As if having Iggy wasn’t a luxury already, Harrison Barnes’ move to the bench makes him an immediate candidate for sixth man of the year. He put his scoring ability on full display in the Spurs playoff series while shooting 38 percent from three and continuing his strong defensive play from the regular season. Factor in his killer athleticism and Golden State has a potential superstar on their hands.
Finally, the Warriors have Draymond Green. After a rocky regular season for the Michigan State rookie, Green also elevated his game in the playoffs. From Basketball-Reference, he upped his shooting percentage from 33 percent to 44 percent while averaging 11.3 points, 8.2 rebounds and 3.1 assists per 36 minutes.
I’m of the belief that the Warriors have the best rotation of small forwards in the league. Iggy and Barnes are stars and Green’s coming-of-age in the postseason is proof he has the chance to be special as well.
David Lee could be the weak spot in the Warriors starting five.
It will be interesting to see how Golden State uses David Lee, who didn’t play at full strength in this season's playoffs due to a hip injury. The only all-star on the team last year, Lee is the Warriors’ best post scorer and one of the better passing big-men in the game.
Marreese Speights takes over for Golden State’s other departed super-sub, Carl Landry. Fortunately, Speights possesses the same mid-range game that Landry had. According to HoopData, he shot over 46 percent from between 10 feet and the three-point line last year.
Additionally, he has a reputation as an exceptional rebounder, particularly on the offensive boards. Speights doesn’t bring the same physicality Landry did but the Warriors could have done much worse than bringing him in. He also has experience at center, another iffy position that will be discussed in the final slide.
This is possibly the weakest position on the roster if you had to pick one. Lee’s defense will be the focal point of opposing teams’ attacks and Golden State has to figure out a way to account for that.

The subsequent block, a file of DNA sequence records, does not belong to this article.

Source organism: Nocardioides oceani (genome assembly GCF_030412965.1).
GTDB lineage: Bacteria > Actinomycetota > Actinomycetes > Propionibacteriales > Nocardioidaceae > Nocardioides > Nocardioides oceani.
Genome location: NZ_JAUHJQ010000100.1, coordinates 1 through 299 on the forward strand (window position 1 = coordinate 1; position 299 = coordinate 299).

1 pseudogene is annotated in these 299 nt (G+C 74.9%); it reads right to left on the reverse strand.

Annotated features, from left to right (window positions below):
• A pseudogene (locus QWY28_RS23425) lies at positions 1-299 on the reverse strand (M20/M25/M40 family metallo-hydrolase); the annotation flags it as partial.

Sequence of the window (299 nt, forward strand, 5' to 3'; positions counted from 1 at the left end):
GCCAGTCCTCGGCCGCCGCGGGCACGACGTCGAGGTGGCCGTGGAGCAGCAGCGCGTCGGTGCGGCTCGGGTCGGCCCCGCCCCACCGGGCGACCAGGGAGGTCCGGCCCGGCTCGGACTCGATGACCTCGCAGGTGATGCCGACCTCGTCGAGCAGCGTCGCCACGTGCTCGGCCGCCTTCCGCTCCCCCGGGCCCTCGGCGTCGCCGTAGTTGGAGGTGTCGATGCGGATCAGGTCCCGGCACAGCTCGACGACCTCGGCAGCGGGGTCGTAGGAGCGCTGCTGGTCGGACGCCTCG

After Curry, Andrew Bogut is the most important player on Golden State.
The center position for Golden State will be the X-factor in determining how deep of a run they make next year. All of the Warriors’ centers are talented and play their roles well but are either coming off an injury or dealing with a history of injury problems. Their health is just as important as Curry’s.
It all starts with Andrew Bogut. Not coincidentally, Golden State was playing their best basketball when he was playing at full strength and full confidence. Bogut is the defensive presence down low that the Bay Area has been craving for years and his above-average court vision and post game only makes him that much more valuable.
If he finally gets over the injury hurdle, Bogut can re-achieve his elite status and take the Warriors to new heights.
Ezeli would likely be the backup center, but is recovering from surgery and is expected to miss the first month or two of the season. As a result, O’Neal slides into the second-string spot.
O’Neal’s career has seen a small resurgence as he became a much more efficient player after leaving Boston. While his knees will prevent him from being the player he ever was, he still posted 15.9 points, 10.3 rebounds and 2.7 blocks per 36 minutes in Phoenix (courtesy of Basketball-Reference). He is perfectly suited for limited minutes and brings experience matched by very few in the league today.
Ezeli is with the Warriors to do three things—defend, rebound and defend some more. His post game is still very raw but there’s a reason the Warriors bought a first-round pick to get him. He had a positive rookie year and will try to continue to establish himself as a dangerous shot-blocker.
Finally, Golden State can give Speights some time at the 5 as well. Though his natural position is at power forward, he's a serviceable backup should something happen to Bogut.